The CO2 fertilization effect in the model increased productivity and water use efficiency as atmospheric CO2 concentration increased. Recent publications (Mote et. al 2008) have shown that despite early results in the field (FACE or free-air CO2 enrichment) showing an enhancement of productivity and water use efficiency, some plants have acclimated and showed a lesser response to CO2 than at the beginning of the experiment. Moreover, the larger impacts occurred belowground (increased root turnover, increased belowground productivity).  There is also evidence that nutrient availability constrains the long term response to increased atmospheric CO2. Consequently it is likely that this version of MC1 may have overestimated the positive effects of CO2 on plant growth in the future.

This work was the core of Brendan Rogers Master’s thesis under Dr. Ron Neilson, his advisor and MAPSS team leader, USDA Forest Service PNW station, in the Dept of Forest Ecosystem and Society, at Oregon State University where he defended in the Fall of 2009.


References

Bachelet, D., R. P. Neilson, J. M. Lenihan, and R. J. Drapek. 2001. Climate change effects on vegetation distribution and carbon budget in the United States. Ecosystems 4, no. 3 (April 21): 164-185. doi:10.1007/s10021-001-0002-7.

Daly, C., M. Halbleib, J. I. Smith, W. P. Gibson, M. K. Doggett, G. H. Taylor, J. Curtis, P. P. Pasteris, and N. USDA. 2008. Physiographically sensitive mapping of climatological temperature and precipitation across the conterminous United States.
Gordon HB et al. (2002). The CSIRO Mk3 Climate System Model Aspendale: CSIRO Atmospheric Research. CSIRO Atm. Res. tech. paper no. 60.

Hasumi, H., and S. Emori, eds. 2004. K-1 Coupled GCM (MIROC) description. K-1 Model Developers Tech. rep. 1, 34 pp.

IPCC (2007).  Climate Change 2007: The Physical Science Basis. Contribution of Working Group I to the Fourth Assessment. Report of the Intergovernmental Panel on Climate Change, Solomon, S., D. Qin, M. Manning, Z. Chen, M. Marquis, K 280 .B. Averyt, M. Tignor and H.L. Miller (eds.). Cambridge University Press, Cambridge, UK and New York, NY, USA.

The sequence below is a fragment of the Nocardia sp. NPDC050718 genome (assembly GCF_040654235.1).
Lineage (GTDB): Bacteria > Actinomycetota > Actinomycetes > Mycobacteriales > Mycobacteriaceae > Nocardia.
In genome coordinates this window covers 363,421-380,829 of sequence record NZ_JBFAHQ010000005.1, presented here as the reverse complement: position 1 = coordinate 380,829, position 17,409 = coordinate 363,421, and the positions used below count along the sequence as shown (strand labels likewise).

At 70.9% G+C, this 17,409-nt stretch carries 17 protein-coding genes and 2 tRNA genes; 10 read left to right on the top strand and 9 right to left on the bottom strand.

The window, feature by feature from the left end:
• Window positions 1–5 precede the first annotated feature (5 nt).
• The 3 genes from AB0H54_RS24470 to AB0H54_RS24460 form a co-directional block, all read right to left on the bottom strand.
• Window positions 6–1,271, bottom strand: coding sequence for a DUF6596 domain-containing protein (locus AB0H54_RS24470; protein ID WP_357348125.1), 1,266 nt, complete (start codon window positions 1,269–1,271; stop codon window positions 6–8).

Johns, T. C., J. M. Gregory, W. J. Ingram, C. E. Johnson, A. Jones, J. A. Lowe, J. F. B. Mitchell, D. L. Roberts, D. M. H. Sexton, and D. S. Stevenson. 2003. Anthropogenic climate change for 1860 to 2100 simulated with the HadCM3 model under updated emissions scenarios. Climate Dynamics 20, no. 6: 583-612.

Kuchler, A. 1975. Potential Natural Vegetation of the United States. 2nd edition. New York, NY: American Geographic Society.Nakicenovic, N., J. Alcamo, G. Davis, B. de Vries, J. Fenhann, S. Gaffin, K. Gregory, A. Grubler, T. Y. Jung, and T. Kram. 2000. Special report on emissions scenarios: a special report of Working Group III of the Intergovernmental Panel on Climate Change. PNNL-SA-39650, Cambridge University Press, New York, NY (US).

Mote, P., E. Salathe, V. Duliere, and E. Jump. 2008. Scenarios of Future Climate for the Pacific Northwest. Seattle, WA: Climate Impacts Group, University of Washington.

Norby, R. J., J. M. Warren, C. M. Iversen, B. E. Medlyn, R. E. McMurtrie, and F. M. Hoffman. 2008. Nitrogen limitation is reducing the enhancement of NPP by elevated CO2 in a deciduous forest. EOS Trans. AGU 89, no. 53. Fall Meet. Suppl., Abstract B32B-05.

Rogers, B. 2009. Potential impacts of climate change on vegetation distributions, carbon stocks, and fire regimes in the U.S. Pacific Northwest. MS Thesis, Oregon State University.

Salathe Jr, E. P., P. W. Mote, and M. W. Wiley. 2007. Review of scenario selection and downscaling methods for the assessment of climate change impacts on hydrology in the United States Pacific Northwest. International Journal of Climatology 27, no. 12.

Photo credits:  Dr. Dominique Bachelet...